After storytelling yesterday, I came home by way of US Route 60, the same trail we followed two weeks ago to Clifftop. On that trip we stopped and took photos of Cathedral Falls. This time, I wanted to visit two of the other falls along the road. I do not know the names of them. But the one I want to show you today is breathtaking.
This falls is almost hidden on the side of the road because the growth around it is so lush. I actually passed it and had to turn around. Located near a small community called Charlton Heights, the falls have created a natural canyon of rock cliffs. But mingled with the natural stone were the most amazing stone walls. Who built them, and why?
There is no sign to explain the presence or purpose of the stone walls which were obviously laid with great skill. Dry-laid, is what Larry would call it, meaning the stones were laid without mortar or concrete.
Here you can see the intricacy of the wall, the careful placement of the stones to fit neatly together and hold strong over the years.
I wondered at the purpose of the holes near the top of the wall. Were they made to channel the water, or were they created when some of the stonework fell out of the wall during freezing and thawing or strong rains and floods? They look to me as if they were part of the construction of the wall, and had a definite purpose. But what was it?
Far below, the water mists on stones that may once have been part of the wall.
The wall curves around the natural stone canyon, following its shape. I could not see the beginning or end of the wall. Does it extend beyond the waterfall grotto? Maybe I will return in winter to find out.
I wonder if it was built during the days of the Civilian Conservation Corps? That seems likely, since those men did a lot of stonework along our highways. Was this once a little roadside park, with tables and picnic shelter? That might explain the decision to build a wall here.
Another possibility is that the stonework around the waterfall might have been built by the Italian immigrants to the area who worked in the steel mills along the river. In other locations in West Virginia, beautiful stonework was done by immigrants during the booming industrial period in our state. If anyone knows anything about this lovely waterfall and its stone wall, I'd sure like to hear the story.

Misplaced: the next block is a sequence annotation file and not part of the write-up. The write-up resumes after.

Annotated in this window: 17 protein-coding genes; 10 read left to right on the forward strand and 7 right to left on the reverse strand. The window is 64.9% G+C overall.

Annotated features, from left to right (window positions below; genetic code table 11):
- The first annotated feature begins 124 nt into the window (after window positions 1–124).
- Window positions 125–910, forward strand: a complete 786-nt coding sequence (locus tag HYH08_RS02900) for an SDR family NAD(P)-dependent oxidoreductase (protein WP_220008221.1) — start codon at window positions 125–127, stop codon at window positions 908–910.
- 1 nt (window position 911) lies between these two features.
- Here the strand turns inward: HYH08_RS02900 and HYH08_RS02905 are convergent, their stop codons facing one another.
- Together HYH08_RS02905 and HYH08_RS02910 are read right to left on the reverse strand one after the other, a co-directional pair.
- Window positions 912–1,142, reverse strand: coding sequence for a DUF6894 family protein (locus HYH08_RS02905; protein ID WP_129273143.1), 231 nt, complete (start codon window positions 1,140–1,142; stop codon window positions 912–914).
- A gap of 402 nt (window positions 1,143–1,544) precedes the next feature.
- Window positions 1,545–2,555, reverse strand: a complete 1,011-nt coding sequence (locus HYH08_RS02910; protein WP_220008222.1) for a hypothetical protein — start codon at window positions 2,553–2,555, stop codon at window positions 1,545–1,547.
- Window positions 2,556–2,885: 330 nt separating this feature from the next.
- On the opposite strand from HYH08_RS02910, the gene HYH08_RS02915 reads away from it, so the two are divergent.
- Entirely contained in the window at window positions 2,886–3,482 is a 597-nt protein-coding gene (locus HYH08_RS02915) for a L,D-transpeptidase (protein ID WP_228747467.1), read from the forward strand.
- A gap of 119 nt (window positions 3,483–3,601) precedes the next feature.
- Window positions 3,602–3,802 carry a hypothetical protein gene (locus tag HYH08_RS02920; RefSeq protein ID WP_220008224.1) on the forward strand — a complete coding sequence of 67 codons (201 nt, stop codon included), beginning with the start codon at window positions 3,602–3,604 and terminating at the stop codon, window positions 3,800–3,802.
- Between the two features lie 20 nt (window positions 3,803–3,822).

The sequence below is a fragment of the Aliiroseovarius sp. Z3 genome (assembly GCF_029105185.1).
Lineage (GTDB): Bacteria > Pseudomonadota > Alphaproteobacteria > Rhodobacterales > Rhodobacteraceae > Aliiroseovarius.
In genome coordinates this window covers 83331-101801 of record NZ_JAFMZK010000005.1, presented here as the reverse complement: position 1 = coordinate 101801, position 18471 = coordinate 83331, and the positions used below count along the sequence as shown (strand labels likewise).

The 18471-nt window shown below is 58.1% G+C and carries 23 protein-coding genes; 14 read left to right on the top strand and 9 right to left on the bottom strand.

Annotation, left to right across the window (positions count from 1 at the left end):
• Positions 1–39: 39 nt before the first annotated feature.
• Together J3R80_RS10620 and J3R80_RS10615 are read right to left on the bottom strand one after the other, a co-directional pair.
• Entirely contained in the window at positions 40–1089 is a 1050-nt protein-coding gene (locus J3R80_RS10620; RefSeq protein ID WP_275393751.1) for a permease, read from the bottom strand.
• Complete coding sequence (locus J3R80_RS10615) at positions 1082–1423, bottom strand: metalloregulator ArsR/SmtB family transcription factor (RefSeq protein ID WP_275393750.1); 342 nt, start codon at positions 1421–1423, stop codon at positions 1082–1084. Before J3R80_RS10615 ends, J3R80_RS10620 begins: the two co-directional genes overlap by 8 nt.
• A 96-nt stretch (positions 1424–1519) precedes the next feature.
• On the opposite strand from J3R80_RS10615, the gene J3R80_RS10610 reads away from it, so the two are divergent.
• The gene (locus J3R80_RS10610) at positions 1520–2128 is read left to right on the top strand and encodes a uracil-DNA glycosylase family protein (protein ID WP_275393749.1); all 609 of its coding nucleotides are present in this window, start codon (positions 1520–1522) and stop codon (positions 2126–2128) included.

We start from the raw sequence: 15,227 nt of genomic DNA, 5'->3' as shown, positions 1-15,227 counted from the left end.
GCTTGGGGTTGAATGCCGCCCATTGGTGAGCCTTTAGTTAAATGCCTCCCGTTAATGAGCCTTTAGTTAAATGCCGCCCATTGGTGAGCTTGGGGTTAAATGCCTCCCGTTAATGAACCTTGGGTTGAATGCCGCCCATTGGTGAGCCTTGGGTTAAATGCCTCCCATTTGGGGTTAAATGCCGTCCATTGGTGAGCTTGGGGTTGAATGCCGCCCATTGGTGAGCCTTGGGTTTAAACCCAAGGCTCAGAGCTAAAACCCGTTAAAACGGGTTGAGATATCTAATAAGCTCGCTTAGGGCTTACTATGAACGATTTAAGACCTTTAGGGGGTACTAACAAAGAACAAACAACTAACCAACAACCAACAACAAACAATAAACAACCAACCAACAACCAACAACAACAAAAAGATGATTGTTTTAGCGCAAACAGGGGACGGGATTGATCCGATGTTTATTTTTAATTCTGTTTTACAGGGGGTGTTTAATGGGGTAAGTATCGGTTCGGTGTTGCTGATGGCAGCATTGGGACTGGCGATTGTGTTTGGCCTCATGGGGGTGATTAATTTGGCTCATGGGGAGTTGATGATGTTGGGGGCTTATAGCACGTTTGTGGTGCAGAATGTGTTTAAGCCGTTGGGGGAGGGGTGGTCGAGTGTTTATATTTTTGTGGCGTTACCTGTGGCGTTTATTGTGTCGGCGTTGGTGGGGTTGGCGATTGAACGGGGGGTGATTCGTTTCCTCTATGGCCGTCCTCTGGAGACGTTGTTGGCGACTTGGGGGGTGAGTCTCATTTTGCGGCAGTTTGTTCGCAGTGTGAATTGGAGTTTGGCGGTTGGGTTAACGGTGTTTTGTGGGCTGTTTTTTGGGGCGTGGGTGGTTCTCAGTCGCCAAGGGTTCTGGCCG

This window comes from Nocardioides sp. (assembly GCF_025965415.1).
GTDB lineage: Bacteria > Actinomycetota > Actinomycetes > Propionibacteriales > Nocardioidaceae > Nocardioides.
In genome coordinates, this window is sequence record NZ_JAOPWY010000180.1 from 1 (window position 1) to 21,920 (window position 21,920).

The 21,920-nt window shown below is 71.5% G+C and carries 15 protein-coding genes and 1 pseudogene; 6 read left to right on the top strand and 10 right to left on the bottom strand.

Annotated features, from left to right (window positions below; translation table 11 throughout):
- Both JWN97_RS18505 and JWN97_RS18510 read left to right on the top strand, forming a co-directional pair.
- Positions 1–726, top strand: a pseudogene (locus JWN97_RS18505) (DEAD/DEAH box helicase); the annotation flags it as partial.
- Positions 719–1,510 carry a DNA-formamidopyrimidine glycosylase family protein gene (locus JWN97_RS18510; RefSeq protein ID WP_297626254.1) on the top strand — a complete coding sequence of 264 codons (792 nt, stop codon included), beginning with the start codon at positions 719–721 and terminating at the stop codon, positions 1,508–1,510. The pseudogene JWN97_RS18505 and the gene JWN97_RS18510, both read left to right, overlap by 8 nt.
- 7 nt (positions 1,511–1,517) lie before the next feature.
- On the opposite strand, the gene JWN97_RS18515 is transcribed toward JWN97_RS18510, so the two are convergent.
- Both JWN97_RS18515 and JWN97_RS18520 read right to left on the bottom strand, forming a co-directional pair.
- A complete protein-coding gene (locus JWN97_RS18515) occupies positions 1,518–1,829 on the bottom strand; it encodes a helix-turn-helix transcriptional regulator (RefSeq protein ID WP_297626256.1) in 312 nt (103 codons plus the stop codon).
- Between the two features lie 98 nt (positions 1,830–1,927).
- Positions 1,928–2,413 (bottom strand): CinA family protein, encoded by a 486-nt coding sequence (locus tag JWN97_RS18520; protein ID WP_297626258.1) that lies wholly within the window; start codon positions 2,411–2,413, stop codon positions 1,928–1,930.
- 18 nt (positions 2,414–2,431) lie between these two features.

This sign, not far from the waterfall and its wall, discusses ancient stone walls on the other side of the Great Kanawha River from where the sign is located. It does not mention any walls on this side of the river.
The ancient works in themselves are a story, surrounded as they are in mystery. There was a local legend that the walls were built by a race of tall white people who once inhabited the Kanawha Valley. There are some early reports, like this one by Captain William N. Page, about the ancient walls. His photos are fascinating. A report written in 1884 describes the burial mounds within the walls, stating that,"A skeleton 7 feet 6 inches long, and 19 inches across the chest,' was removed from a massive stone structure that was likened to a temple chamber within a mound." (American Antiquarian, v. 6, 1884, from the website http://www.suzar.com/BOTW/found-in-mounds.html ).
In the 1960's, a study of the area revealed that "Excavations of the bottomlands in 1961-62, established that there were likely three main occupations in this area: Hopewellian, from about A.D. 500; Woodland Era, of about A.D. 1000; and Fort Ancient Era, a town of about A.D. 1500." (from the West Virginia Cyclopedia).